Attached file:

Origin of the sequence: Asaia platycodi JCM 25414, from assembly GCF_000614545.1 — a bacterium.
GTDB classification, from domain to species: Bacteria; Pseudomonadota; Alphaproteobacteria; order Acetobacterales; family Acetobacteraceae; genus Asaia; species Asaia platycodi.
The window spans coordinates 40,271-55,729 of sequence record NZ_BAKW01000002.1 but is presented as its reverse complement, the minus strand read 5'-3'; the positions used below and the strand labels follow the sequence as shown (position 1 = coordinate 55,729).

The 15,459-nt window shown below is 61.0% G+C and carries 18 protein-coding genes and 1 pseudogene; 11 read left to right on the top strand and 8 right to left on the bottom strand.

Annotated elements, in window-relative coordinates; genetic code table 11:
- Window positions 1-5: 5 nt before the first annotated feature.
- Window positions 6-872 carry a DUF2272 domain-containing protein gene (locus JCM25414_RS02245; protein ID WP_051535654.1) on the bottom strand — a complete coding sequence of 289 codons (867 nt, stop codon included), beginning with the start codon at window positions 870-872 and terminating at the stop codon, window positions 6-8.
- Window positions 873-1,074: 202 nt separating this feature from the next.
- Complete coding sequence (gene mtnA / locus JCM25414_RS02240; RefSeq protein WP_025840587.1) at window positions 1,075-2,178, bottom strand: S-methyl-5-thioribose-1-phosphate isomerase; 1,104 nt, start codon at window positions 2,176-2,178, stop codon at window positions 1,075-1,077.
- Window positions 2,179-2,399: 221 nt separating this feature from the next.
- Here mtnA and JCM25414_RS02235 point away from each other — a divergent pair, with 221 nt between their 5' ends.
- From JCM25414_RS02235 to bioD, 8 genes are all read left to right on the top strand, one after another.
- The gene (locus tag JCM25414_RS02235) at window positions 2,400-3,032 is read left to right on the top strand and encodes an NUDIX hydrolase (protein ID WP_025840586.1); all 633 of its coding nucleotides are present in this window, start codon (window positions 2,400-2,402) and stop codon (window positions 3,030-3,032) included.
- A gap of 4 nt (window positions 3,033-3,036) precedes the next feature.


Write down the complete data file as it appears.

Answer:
Origin of the sequence: Asaia platycodi JCM 25414, from assembly GCF_000614545.1 — a bacterium.
GTDB classification, from domain to species: Bacteria; Pseudomonadota; Alphaproteobacteria; order Acetobacterales; family Acetobacteraceae; genus Asaia; species Asaia platycodi.
The window spans coordinates 40,271-55,729 of sequence record NZ_BAKW01000002.1 but is presented as its reverse complement, the minus strand read 5'-3'; the positions used below and the strand labels follow the sequence as shown (position 1 = coordinate 55,729).

The 15,459-nt window shown below is 61.0% G+C and carries 18 protein-coding genes and 1 pseudogene; 11 read left to right on the top strand and 8 right to left on the bottom strand.

Annotated elements, in window-relative coordinates; genetic code table 11:
- Window positions 1-5: 5 nt before the first annotated feature.
- Window positions 6-872 carry a DUF2272 domain-containing protein gene (locus JCM25414_RS02245; protein ID WP_051535654.1) on the bottom strand — a complete coding sequence of 289 codons (867 nt, stop codon included), beginning with the start codon at window positions 870-872 and terminating at the stop codon, window positions 6-8.
- Window positions 873-1,074: 202 nt separating this feature from the next.
- Complete coding sequence (gene mtnA / locus JCM25414_RS02240; RefSeq protein WP_025840587.1) at window positions 1,075-2,178, bottom strand: S-methyl-5-thioribose-1-phosphate isomerase; 1,104 nt, start codon at window positions 2,176-2,178, stop codon at window positions 1,075-1,077.
- Window positions 2,179-2,399: 221 nt separating this feature from the next.
- Here mtnA and JCM25414_RS02235 point away from each other — a divergent pair, with 221 nt between their 5' ends.
- From JCM25414_RS02235 to bioD, 8 genes are all read left to right on the top strand, one after another.
- The gene (locus tag JCM25414_RS02235) at window positions 2,400-3,032 is read left to right on the top strand and encodes an NUDIX hydrolase (protein ID WP_025840586.1); all 633 of its coding nucleotides are present in this window, start codon (window positions 2,400-2,402) and stop codon (window positions 3,030-3,032) included.
- A gap of 4 nt (window positions 3,033-3,036) precedes the next feature.